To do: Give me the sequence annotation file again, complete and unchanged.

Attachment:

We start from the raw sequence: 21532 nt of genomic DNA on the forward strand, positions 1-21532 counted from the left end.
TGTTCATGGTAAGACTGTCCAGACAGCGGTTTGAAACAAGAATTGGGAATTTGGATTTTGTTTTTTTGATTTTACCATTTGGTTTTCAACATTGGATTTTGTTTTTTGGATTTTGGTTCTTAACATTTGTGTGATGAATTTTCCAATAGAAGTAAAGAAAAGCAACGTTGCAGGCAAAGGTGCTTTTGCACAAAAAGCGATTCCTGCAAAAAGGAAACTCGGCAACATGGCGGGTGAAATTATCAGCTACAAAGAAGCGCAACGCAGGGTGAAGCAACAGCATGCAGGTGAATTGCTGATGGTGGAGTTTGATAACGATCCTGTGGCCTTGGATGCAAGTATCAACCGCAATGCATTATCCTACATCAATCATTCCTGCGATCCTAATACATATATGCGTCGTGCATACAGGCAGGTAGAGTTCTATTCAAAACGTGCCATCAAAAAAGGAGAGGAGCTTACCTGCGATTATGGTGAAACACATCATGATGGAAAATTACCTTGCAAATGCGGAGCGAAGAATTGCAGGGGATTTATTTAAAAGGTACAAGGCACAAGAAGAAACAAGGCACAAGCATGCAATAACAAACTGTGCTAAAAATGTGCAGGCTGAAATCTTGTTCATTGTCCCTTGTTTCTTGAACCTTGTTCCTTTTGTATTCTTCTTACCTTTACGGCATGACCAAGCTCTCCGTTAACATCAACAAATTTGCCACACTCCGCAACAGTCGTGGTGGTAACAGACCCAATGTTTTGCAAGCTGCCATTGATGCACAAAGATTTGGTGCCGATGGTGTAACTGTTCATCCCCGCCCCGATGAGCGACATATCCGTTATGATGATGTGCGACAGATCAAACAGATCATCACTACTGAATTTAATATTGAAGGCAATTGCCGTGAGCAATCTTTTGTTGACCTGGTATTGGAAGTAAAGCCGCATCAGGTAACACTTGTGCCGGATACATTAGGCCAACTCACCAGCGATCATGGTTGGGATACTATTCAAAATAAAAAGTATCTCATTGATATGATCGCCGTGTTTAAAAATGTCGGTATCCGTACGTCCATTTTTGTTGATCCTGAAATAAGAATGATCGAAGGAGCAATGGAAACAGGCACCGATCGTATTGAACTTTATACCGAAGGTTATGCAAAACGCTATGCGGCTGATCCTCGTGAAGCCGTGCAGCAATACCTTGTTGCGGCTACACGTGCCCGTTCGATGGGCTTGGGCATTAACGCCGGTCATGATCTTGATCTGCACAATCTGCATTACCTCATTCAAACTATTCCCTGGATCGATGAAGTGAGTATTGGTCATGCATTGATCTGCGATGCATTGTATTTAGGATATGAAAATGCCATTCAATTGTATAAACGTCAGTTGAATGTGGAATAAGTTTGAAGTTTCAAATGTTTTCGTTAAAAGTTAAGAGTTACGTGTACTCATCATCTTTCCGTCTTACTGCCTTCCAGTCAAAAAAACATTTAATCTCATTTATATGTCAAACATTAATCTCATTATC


We start from the raw sequence: 21532 nt of genomic DNA on the forward strand, positions 1-21532 counted from the left end.
TGTTCATGGTAAGACTGTCCAGACAGCGGTTTGAAACAAGAATTGGGAATTTGGATTTTGTTTTTTTGATTTTACCATTTGGTTTTCAACATTGGATTTTGTTTTTTGGATTTTGGTTCTTAACATTTGTGTGATGAATTTTCCAATAGAAGTAAAGAAAAGCAACGTTGCAGGCAAAGGTGCTTTTGCACAAAAAGCGATTCCTGCAAAAAGGAAACTCGGCAACATGGCGGGTGAAATTATCAGCTACAAAGAAGCGCAACGCAGGGTGAAGCAACAGCATGCAGGTGAATTGCTGATGGTGGAGTTTGATAACGATCCTGTGGCCTTGGATGCAAGTATCAACCGCAATGCATTATCCTACATCAATCATTCCTGCGATCCTAATACATATATGCGTCGTGCATACAGGCAGGTAGAGTTCTATTCAAAACGTGCCATCAAAAAAGGAGAGGAGCTTACCTGCGATTATGGTGAAACACATCATGATGGAAAATTACCTTGCAAATGCGGAGCGAAGAATTGCAGGGGATTTATTTAAAAGGTACAAGGCACAAGAAGAAACAAGGCACAAGCATGCAATAACAAACTGTGCTAAAAATGTGCAGGCTGAAATCTTGTTCATTGTCCCTTGTTTCTTGAACCTTGTTCCTTTTGTATTCTTCTTACCTTTACGGCATGACCAAGCTCTCCGTTAACATCAACAAATTTGCCACACTCCGCAACAGTCGTGGTGGTAACAGACCCAATGTTTTGCAAGCTGCCATTGATGCACAAAGATTTGGTGCCGATGGTGTAACTGTTCATCCCCGCCCCGATGAGCGACATATCCGTTATGATGATGTGCGACAGATCAAACAGATCATCACTACTGAATTTAATATTGAAGGCAATTGCCGTGAGCAATCTTTTGTTGACCTGGTATTGGAAGTAAAGCCGCATCAGGTAACACTTGTGCCGGATACATTAGGCCAACTCACCAGCGATCATGGTTGGGATACTATTCAAAATAAAAAGTATCTCATTGATATGATCGCCGTGTTTAAAAATGTCGGTATCCGTACGTCCATTTTTGTTGATCCTGAAATAAGAATGATCGAAGGAGCAATGGAAACAGGCACCGATCGTATTGAACTTTATACCGAAGGTTATGCAAAACGCTATGCGGCTGATCCTCGTGAAGCCGTGCAGCAATACCTTGTTGCGGCTACACGTGCCCGTTCGATGGGCTTGGGCATTAACGCCGGTCATGATCTTGATCTGCACAATCTGCATTACCTCATTCAAACTATTCCCTGGATCGATGAAGTGAGTATTGGTCATGCATTGATCTGCGATGCATTGTATTTAGGATATGAAAATGCCATTCAATTGTATAAACGTCAGTTGAATGTGGAATAAGTTTGAAGTTTCAAATGTTTTCGTTAAAAGTTAAGAGTTACGTGTACTCATCATCTTTCCGTCTTACTGCCTTCCAGTCAAAAAAACATTTAATCTCATTTATATGTCAAACATTAATCTCATTATC